Humans, like many other species, build models of themselves and their environment, to understand the past and predict the future. These models are constantly evaluated and updated based on new, surprising input. Surprise (i.e. the distance between one’s prior and current beliefs) appears an essential ingredient in various cognitive faculties such as perception, learning, motivation and action and it strongly drives brain activity in both sub-cortical and cortical networks underlying goal-directed behavior. Yet, we currently lack a good understanding of the form and function of surprise signals in the brain.
The overall aim of this research proposal is to elucidate how surprise is computed within sensory circuits and how it influences information seeking behavior. To achieve this, I will: 1) test the theoretical proposition that surprise signals emerge from the discrepancy between prediction signals and input signals that are represented in distinct layers of the neocortex, using ultra-high field neuroimaging in human volunteers; 2) investigate how sensory surprise signals may be communicated to downstream areas to update the brain’s attentional sampling policies; and 3) investigate the relationship between sensory surprise and the explicit drive for information that we call curiosity.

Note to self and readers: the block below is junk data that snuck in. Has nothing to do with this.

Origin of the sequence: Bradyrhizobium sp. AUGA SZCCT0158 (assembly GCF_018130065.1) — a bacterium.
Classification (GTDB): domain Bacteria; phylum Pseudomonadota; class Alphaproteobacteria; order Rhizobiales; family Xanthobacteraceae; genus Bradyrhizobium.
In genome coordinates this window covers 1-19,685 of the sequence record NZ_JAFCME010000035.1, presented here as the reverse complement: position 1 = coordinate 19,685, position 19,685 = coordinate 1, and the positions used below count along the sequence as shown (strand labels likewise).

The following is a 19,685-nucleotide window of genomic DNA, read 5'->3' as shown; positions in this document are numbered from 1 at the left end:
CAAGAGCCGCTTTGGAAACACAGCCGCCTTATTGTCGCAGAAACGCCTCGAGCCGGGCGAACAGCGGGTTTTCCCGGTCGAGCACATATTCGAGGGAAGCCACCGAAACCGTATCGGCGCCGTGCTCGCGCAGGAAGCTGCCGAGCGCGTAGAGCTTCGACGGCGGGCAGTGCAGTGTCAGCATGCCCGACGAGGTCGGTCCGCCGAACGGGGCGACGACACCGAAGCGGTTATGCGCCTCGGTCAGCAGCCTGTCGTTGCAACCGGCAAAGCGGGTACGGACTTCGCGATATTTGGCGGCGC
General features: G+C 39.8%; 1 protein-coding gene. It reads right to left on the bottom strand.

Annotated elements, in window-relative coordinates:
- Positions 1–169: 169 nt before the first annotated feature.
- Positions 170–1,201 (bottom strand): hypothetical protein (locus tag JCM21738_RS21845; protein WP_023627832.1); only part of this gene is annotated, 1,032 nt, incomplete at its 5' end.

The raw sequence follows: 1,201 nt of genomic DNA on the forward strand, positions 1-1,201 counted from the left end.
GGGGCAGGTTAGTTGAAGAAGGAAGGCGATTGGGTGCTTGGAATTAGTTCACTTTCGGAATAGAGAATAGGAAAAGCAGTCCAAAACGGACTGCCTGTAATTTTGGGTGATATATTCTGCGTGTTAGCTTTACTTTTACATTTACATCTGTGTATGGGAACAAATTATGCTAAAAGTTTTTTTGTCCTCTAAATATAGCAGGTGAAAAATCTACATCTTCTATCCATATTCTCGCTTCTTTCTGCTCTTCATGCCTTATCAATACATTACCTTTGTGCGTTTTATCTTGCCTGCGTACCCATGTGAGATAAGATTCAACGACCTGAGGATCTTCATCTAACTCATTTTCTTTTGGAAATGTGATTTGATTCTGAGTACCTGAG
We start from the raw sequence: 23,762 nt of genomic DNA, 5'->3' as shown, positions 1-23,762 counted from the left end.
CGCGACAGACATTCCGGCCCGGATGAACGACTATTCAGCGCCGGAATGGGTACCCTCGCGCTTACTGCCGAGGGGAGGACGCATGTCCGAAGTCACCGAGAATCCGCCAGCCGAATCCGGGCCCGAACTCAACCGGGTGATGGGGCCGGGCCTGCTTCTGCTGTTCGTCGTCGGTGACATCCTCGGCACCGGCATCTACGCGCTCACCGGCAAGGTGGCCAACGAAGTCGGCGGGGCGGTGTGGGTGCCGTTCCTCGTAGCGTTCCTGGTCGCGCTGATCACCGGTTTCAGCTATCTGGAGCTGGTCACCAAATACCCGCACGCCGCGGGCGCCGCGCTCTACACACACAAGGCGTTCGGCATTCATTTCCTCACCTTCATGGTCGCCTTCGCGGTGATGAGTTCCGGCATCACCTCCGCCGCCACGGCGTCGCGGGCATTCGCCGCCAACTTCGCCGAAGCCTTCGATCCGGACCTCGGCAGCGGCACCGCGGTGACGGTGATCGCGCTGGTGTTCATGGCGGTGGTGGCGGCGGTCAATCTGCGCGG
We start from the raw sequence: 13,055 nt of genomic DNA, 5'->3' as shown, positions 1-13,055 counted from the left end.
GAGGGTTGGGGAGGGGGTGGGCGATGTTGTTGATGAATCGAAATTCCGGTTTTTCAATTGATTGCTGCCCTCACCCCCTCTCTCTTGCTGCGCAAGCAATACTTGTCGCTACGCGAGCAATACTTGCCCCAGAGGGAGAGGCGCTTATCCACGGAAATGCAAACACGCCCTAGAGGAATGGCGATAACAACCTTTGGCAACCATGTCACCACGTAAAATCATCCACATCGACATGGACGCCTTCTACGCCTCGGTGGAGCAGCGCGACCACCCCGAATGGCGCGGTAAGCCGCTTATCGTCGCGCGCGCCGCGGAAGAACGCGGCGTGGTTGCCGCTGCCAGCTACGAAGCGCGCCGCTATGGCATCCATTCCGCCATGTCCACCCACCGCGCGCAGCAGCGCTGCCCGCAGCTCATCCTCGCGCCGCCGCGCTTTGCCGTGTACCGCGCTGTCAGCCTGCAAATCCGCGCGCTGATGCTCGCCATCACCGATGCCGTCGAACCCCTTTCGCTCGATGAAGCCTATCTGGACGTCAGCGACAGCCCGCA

This proposal bridges several levels of analysis (from laminar circuit models that calculate sensory surprise to systems neuroscience and computational models of behavior) and several cognitive domains (perception, attention, motivation and curiosity). This multi-scale and multi-method investigation of surprise signals is critical for a more complete and integrated understanding of what may be one of the most important drivers of cognition and behavior.
Call for proposal
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